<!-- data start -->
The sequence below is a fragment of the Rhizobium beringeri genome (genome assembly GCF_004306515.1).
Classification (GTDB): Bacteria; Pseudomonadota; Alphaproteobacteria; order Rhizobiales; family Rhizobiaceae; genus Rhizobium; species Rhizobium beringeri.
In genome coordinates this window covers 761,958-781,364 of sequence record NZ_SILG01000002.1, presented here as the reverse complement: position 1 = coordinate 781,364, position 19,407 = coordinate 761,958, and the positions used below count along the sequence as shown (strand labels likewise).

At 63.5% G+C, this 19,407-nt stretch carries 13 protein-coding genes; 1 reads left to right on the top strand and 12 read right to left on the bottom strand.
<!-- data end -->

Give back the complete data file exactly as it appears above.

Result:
The sequence below is a fragment of the Rhizobium beringeri genome (genome assembly GCF_004306515.1).
Classification (GTDB): Bacteria; Pseudomonadota; Alphaproteobacteria; order Rhizobiales; family Rhizobiaceae; genus Rhizobium; species Rhizobium beringeri.
In genome coordinates this window covers 761,958-781,364 of sequence record NZ_SILG01000002.1, presented here as the reverse complement: position 1 = coordinate 781,364, position 19,407 = coordinate 761,958, and the positions used below count along the sequence as shown (strand labels likewise).

At 63.5% G+C, this 19,407-nt stretch carries 13 protein-coding genes; 1 reads left to right on the top strand and 12 read right to left on the bottom strand.